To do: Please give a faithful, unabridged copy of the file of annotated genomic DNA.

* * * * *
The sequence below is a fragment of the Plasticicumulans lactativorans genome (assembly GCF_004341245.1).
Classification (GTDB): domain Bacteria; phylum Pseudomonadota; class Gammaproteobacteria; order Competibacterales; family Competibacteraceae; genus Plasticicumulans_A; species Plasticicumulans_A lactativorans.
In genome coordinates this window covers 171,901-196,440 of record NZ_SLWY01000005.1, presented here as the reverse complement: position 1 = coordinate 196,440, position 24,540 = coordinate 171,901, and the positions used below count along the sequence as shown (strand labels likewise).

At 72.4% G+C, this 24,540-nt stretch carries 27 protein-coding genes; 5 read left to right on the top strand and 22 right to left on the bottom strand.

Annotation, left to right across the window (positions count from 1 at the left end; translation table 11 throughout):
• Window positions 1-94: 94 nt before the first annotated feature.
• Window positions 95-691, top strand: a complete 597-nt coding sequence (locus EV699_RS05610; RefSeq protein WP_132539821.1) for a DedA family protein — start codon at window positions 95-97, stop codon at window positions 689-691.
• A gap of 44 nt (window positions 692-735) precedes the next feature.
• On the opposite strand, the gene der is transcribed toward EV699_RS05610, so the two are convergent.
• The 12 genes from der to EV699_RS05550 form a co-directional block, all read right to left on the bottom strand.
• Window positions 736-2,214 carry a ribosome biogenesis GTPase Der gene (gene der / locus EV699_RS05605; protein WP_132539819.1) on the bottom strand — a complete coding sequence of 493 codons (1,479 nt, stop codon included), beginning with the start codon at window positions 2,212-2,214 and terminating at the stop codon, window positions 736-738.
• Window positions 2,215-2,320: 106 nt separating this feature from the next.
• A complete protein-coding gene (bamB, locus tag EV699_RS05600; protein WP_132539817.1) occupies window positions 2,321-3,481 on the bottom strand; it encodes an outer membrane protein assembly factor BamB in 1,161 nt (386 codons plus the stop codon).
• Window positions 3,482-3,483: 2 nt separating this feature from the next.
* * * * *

The sequence below is a fragment of the Plasticicumulans lactativorans genome (assembly GCF_004341245.1).
Classification (GTDB): domain Bacteria; phylum Pseudomonadota; class Gammaproteobacteria; order Competibacterales; family Competibacteraceae; genus Plasticicumulans_A; species Plasticicumulans_A lactativorans.
In genome coordinates this window covers 171,901-196,440 of record NZ_SLWY01000005.1, presented here as the reverse complement: position 1 = coordinate 196,440, position 24,540 = coordinate 171,901, and the positions used below count along the sequence as shown (strand labels likewise).

At 72.4% G+C, this 24,540-nt stretch carries 27 protein-coding genes; 5 read left to right on the top strand and 22 right to left on the bottom strand.

Annotation, left to right across the window (positions count from 1 at the left end; translation table 11 throughout):
• Window positions 1-94: 94 nt before the first annotated feature.
• Window positions 95-691, top strand: a complete 597-nt coding sequence (locus EV699_RS05610; RefSeq protein WP_132539821.1) for a DedA family protein — start codon at window positions 95-97, stop codon at window positions 689-691.
• A gap of 44 nt (window positions 692-735) precedes the next feature.
• On the opposite strand, the gene der is transcribed toward EV699_RS05610, so the two are convergent.
• The 12 genes from der to EV699_RS05550 form a co-directional block, all read right to left on the bottom strand.
• Window positions 736-2,214 carry a ribosome biogenesis GTPase Der gene (gene der / locus EV699_RS05605; protein WP_132539819.1) on the bottom strand — a complete coding sequence of 493 codons (1,479 nt, stop codon included), beginning with the start codon at window positions 2,212-2,214 and terminating at the stop codon, window positions 736-738.
• Window positions 2,215-2,320: 106 nt separating this feature from the next.
• A complete protein-coding gene (bamB, locus tag EV699_RS05600; protein WP_132539817.1) occupies window positions 2,321-3,481 on the bottom strand; it encodes an outer membrane protein assembly factor BamB in 1,161 nt (386 codons plus the stop codon).
• Window positions 3,482-3,483: 2 nt separating this feature from the next.